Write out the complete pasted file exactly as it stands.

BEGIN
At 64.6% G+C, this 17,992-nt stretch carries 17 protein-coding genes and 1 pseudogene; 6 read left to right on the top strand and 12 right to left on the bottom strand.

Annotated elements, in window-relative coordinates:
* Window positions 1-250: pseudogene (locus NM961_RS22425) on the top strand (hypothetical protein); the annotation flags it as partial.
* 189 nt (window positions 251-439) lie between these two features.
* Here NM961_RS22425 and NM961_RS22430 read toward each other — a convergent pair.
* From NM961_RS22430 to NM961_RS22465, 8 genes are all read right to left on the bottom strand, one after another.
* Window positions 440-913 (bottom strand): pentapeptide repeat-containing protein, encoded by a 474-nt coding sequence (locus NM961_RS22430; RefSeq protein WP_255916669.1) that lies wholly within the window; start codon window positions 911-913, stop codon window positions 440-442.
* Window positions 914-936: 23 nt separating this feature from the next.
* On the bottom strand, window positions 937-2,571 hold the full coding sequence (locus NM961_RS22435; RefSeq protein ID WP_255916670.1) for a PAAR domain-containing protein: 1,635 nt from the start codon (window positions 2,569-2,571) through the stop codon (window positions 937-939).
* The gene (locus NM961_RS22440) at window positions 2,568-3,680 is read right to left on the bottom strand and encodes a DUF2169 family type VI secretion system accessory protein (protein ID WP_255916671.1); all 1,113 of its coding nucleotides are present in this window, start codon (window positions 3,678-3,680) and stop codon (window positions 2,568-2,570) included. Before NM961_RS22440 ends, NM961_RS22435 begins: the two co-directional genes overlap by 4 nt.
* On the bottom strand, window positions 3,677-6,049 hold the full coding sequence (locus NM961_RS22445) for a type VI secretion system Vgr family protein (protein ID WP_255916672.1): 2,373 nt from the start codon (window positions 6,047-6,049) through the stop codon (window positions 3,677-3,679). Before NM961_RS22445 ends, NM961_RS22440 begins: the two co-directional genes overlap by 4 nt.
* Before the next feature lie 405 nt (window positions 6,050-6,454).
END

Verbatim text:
At 64.6% G+C, this 17,992-nt stretch carries 17 protein-coding genes and 1 pseudogene; 6 read left to right on the top strand and 12 right to left on the bottom strand.

Annotated elements, in window-relative coordinates:
* Window positions 1-250: pseudogene (locus NM961_RS22425) on the top strand (hypothetical protein); the annotation flags it as partial.
* 189 nt (window positions 251-439) lie between these two features.
* Here NM961_RS22425 and NM961_RS22430 read toward each other — a convergent pair.
* From NM961_RS22430 to NM961_RS22465, 8 genes are all read right to left on the bottom strand, one after another.
* Window positions 440-913 (bottom strand): pentapeptide repeat-containing protein, encoded by a 474-nt coding sequence (locus NM961_RS22430; RefSeq protein WP_255916669.1) that lies wholly within the window; start codon window positions 911-913, stop codon window positions 440-442.
* Window positions 914-936: 23 nt separating this feature from the next.
* On the bottom strand, window positions 937-2,571 hold the full coding sequence (locus NM961_RS22435; RefSeq protein ID WP_255916670.1) for a PAAR domain-containing protein: 1,635 nt from the start codon (window positions 2,569-2,571) through the stop codon (window positions 937-939).
* The gene (locus NM961_RS22440) at window positions 2,568-3,680 is read right to left on the bottom strand and encodes a DUF2169 family type VI secretion system accessory protein (protein ID WP_255916671.1); all 1,113 of its coding nucleotides are present in this window, start codon (window positions 3,678-3,680) and stop codon (window positions 2,568-2,570) included. Before NM961_RS22440 ends, NM961_RS22435 begins: the two co-directional genes overlap by 4 nt.
* On the bottom strand, window positions 3,677-6,049 hold the full coding sequence (locus NM961_RS22445) for a type VI secretion system Vgr family protein (protein ID WP_255916672.1): 2,373 nt from the start codon (window positions 6,047-6,049) through the stop codon (window positions 3,677-3,679). Before NM961_RS22445 ends, NM961_RS22440 begins: the two co-directional genes overlap by 4 nt.
* Before the next feature lie 405 nt (window positions 6,050-6,454).